OAKLAND — Redwood Heights Elementary normally boasts some of the highest test scores in the city, but when the state's 2010 Academic Performance Index comes out this fall, it won't have a number. Its score has been invalidated.
An Oakland school district inquiry found that a teacher reviewed the answers on students' state reading and math tests, checked off incorrect answers in pencil or on sticky notes and returned the booklets to the children to fix.
About 18 children in second and third grades were in the teacher's class, said John Boivin, of the California Department of Education's testing division, which signed off on the district's report.
Skyline High, another school in the Oakland hills, also came under investigation this year. Staff concluded that a ninth-grade biology teacher allowed his students to "use their textbooks to find answers they didn't know," Boivin said.
Boivin said the biology teacher also neglected to cover up the science materials in the classroom, a requirement to ensure students aren't given an unfair advantage, according to the report.
The science scores of about 75 Skyline students were affected. But, according to Oakland school district spokesman Troy Flint, that's not a high enough percentage of test-takers to invalidate Skyline's Academic Performance Index, or API, a score between 200 and 1,000 based on a battery of state tests.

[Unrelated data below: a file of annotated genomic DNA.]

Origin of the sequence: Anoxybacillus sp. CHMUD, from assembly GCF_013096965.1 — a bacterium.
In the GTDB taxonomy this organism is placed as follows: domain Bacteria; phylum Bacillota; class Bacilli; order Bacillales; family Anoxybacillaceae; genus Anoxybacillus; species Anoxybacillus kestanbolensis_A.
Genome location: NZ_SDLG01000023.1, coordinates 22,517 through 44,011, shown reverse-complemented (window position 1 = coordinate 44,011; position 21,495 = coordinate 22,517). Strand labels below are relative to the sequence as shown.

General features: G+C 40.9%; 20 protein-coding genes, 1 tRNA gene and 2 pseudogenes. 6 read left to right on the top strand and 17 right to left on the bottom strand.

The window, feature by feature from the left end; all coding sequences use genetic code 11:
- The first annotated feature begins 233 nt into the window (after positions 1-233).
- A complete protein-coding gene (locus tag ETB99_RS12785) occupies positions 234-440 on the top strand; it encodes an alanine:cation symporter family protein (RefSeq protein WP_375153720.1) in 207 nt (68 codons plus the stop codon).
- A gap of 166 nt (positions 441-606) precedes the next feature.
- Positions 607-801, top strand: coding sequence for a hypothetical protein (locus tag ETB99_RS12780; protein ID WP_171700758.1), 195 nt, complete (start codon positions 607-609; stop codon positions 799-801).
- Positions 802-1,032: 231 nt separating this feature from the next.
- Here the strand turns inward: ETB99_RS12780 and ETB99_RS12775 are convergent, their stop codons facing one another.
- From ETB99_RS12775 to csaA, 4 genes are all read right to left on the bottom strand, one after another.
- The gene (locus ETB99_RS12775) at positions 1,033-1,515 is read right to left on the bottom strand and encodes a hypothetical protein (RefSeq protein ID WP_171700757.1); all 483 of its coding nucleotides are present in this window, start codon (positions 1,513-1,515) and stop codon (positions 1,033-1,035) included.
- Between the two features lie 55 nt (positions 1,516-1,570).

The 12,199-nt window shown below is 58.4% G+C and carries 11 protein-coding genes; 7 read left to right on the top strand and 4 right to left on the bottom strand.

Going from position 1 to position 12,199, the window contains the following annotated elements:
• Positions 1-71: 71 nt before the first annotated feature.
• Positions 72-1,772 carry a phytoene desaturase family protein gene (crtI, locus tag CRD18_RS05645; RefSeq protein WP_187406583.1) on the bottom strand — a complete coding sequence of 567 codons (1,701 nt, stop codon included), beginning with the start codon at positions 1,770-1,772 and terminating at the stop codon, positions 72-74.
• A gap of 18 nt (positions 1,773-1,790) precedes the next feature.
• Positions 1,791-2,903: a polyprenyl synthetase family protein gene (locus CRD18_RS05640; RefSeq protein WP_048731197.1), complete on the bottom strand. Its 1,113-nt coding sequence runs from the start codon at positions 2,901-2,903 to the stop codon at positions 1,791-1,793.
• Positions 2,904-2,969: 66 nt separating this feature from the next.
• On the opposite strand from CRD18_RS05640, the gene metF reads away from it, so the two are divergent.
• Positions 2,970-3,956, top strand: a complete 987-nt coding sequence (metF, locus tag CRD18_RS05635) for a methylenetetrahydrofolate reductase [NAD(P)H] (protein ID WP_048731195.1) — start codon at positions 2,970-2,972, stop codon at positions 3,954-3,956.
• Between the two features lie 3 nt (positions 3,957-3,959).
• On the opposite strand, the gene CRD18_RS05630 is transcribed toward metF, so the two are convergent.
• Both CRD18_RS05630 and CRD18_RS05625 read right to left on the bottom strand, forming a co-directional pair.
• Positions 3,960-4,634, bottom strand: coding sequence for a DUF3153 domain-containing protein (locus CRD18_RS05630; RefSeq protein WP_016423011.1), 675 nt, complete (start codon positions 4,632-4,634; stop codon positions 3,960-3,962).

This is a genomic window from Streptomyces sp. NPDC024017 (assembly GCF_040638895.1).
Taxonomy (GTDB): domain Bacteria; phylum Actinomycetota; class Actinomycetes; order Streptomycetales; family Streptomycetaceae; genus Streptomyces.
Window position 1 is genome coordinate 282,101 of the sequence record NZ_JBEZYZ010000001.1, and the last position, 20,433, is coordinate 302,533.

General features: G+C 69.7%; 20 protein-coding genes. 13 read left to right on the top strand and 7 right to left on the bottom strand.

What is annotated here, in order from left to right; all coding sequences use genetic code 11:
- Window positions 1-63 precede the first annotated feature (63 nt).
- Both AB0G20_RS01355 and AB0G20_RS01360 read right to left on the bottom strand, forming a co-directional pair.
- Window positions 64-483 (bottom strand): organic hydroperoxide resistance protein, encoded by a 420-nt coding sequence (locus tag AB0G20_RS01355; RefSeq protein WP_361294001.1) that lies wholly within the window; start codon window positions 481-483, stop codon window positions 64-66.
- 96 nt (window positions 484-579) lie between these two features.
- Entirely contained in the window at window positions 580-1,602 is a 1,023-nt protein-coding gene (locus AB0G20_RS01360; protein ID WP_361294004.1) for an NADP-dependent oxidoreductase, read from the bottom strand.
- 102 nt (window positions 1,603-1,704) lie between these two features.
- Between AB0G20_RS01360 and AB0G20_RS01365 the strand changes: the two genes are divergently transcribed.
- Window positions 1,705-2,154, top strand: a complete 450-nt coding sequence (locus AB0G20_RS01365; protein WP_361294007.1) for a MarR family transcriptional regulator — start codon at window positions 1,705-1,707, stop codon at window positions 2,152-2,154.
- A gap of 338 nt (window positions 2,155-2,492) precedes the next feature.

The state education department receives at least 150
The school district also investigated a third testing problem in Oakland: a teacher at Bret Harte Middle School allowed students to take the writing test over two days, instead of one. Flint said the district concluded that the violation appeared to be an "honest accident."
Flint said further investigation and any disciplinary action would take place after the summer break.
Adam Gubser, a Redwood Heights parent, was concerned about how the allegations — and their consequences — would affect the school and the neighborhood. A school's API isn't all that meaningful, he said, but it does matter. "It's the score that everybody looks at," he said. "Rightly or wrongly, it's important."
Gubser said he hoped the teacher's side of the story was, or would be, taken into account.
"I think the allegation and the concern is incredibly real. It definitely has to be something that's taken seriously," he said.
Still, he added, "I'm not sure if the whole picture's out."